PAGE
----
In recent years, the lobby group for directors of large companies has been increasingly whingeing about various avenues for company directors to be held accountable. It’s a bizarre position; highly paid people who hold themselves out as experts, demanding protection from the consequences when they fail to act reasonably. They have seized upon the Covid-19 pandemic as an excuse to push for changes to class actions, insolvency protections and AGMs with a good deal of success. It’s worth taking a look at each of these areas to understand why the lobbying of company directors should be ignored and why the rights of ordinary investors and creditors should take priority.
The debate over the merits of class actions has been well argued in the AFR with articles from both sides. The simple point that is so often lost is that directors of large companies have the power to virtually eliminate class actions simply by better disclosure of price sensitive information and ensuring their companies treat all stakeholders reasonably. The disclosure of material information shouldn’t be difficult, experienced business people would have a basic understanding of what information is likely to move the share price of their companies. If they don’t, they certainly have the budget to hire consultants to advise them.
Similarly, company directors are well positioned to ask executives for basic information and practices of the company to ensure that employees and customers are treated fairly. The example here of major banks that were (i) ripping off thousands of clients via fee for no service arrangements and (ii) had hopelessly flawed systems for monitoring suspect transactions is pertinent. The problems were widely known within the companies and were clearly of such substance the boards should have been overseeing investigations and rectifications. If the boards didn’t hear about these issues before the regulatory and media attention, it raises the question of why there wasn’t a whistleblowing channel that bypasses management to get this information to the board. Perhaps directors simply didn’t want to hear bad news and thus become responsible for acting against it?
This issue has been simmering away for years but company directors have used Covid-19 to extract extraordinary changes to insolvency protections. Whilst previously company directors could have been financially liable when their business failed to pay creditors, now directors are basically able to get away with theft scot-free. It is particularly galling that company directors expect to continue to extract their director’s fees whilst creditors are being robbed.
Despite being well paid, having substantial control over the direction of the company and having access to the information necessary to know about the financial performance of a company, company directors refuse to accept responsibility when there is financial mismanagement. They seem to consider it acceptable behaviour to steal from employees, trade creditors and other taxpayers. Instead of weakened insolvency protections, what is needed are directors with strong financial analysis skills or at least directors who will take advice from consultants with these skills. Directors worried about personal liability can always leave the board, take out insurance or get independent legal advice to protect their position.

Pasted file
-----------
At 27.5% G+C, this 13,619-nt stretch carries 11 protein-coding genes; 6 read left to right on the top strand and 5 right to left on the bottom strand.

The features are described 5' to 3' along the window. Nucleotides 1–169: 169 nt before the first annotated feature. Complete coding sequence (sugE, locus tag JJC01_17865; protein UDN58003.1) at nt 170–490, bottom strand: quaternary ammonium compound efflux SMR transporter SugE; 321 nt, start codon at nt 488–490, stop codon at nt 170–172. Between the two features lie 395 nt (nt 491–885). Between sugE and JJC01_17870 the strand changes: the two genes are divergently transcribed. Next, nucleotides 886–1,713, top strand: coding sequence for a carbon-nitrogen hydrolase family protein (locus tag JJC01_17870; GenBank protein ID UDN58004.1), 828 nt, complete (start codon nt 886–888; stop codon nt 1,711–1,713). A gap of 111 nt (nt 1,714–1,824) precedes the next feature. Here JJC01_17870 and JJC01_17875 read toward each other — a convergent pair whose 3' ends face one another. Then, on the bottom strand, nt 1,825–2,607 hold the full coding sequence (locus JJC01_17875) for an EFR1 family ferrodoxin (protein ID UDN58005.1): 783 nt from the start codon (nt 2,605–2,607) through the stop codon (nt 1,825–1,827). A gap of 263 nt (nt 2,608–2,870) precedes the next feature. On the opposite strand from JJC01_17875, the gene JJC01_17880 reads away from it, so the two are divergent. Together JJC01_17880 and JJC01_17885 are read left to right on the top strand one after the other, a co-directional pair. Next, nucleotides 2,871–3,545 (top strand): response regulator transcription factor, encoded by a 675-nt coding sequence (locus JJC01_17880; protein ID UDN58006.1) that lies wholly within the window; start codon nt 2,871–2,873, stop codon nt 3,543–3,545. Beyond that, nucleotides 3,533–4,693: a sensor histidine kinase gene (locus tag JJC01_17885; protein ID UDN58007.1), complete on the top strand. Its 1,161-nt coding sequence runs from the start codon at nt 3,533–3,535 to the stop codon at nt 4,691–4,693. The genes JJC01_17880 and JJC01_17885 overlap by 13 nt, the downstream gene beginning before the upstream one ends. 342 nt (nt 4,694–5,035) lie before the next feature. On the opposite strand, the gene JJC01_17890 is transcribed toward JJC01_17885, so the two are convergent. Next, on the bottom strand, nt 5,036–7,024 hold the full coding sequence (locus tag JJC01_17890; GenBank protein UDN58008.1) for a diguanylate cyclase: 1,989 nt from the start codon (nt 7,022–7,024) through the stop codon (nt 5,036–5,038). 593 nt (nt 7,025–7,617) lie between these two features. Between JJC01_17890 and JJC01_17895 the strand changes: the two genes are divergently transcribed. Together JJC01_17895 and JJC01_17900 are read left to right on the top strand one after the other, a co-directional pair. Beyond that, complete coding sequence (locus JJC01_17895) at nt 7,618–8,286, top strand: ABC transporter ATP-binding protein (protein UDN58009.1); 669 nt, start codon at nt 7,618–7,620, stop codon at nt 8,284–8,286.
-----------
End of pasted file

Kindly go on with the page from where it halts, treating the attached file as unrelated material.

AGMs and Shareholder Voting
Some of the arguments around AGMs makes it seem like directors want to be able to treat the owners of the business (who hire them) with disdain. An AGM is a once a year chance for smaller shareholders to ask questions and hold management and directors to account for their performance. All too often it is the only chance shareholders have to voice their concerns over poor financial performance, mismanagement or overpaying underperforming executives.
Directors like to ignore that a once a year public meeting is a small price to pay for having the access to cheap capital that public capital markets offer. They also won’t acknowledge that they frequently bring criticism onto themselves by failing to consult with shareholders on major issues. Companies that perform well and that consult well have nothing to fear from the two strikes rule or shareholder questions asked in a public forum. Rather, company directors unwilling to face public scrutiny should stick to private companies.
What underlies each of these three areas is that some directors of large companies expect to be paid well for their work but aren’t willing to be held accountable for their performance. They hold themselves out as experts but want to be protected from criticism and consequences when they make basic errors. If company directors aren’t willing to take responsibility for their actions, they should vacate their board seats for more diligent replacements who are willing to take what is generally a very small amount of personal risk. If you can’t stand the heat, get out of the kitchen.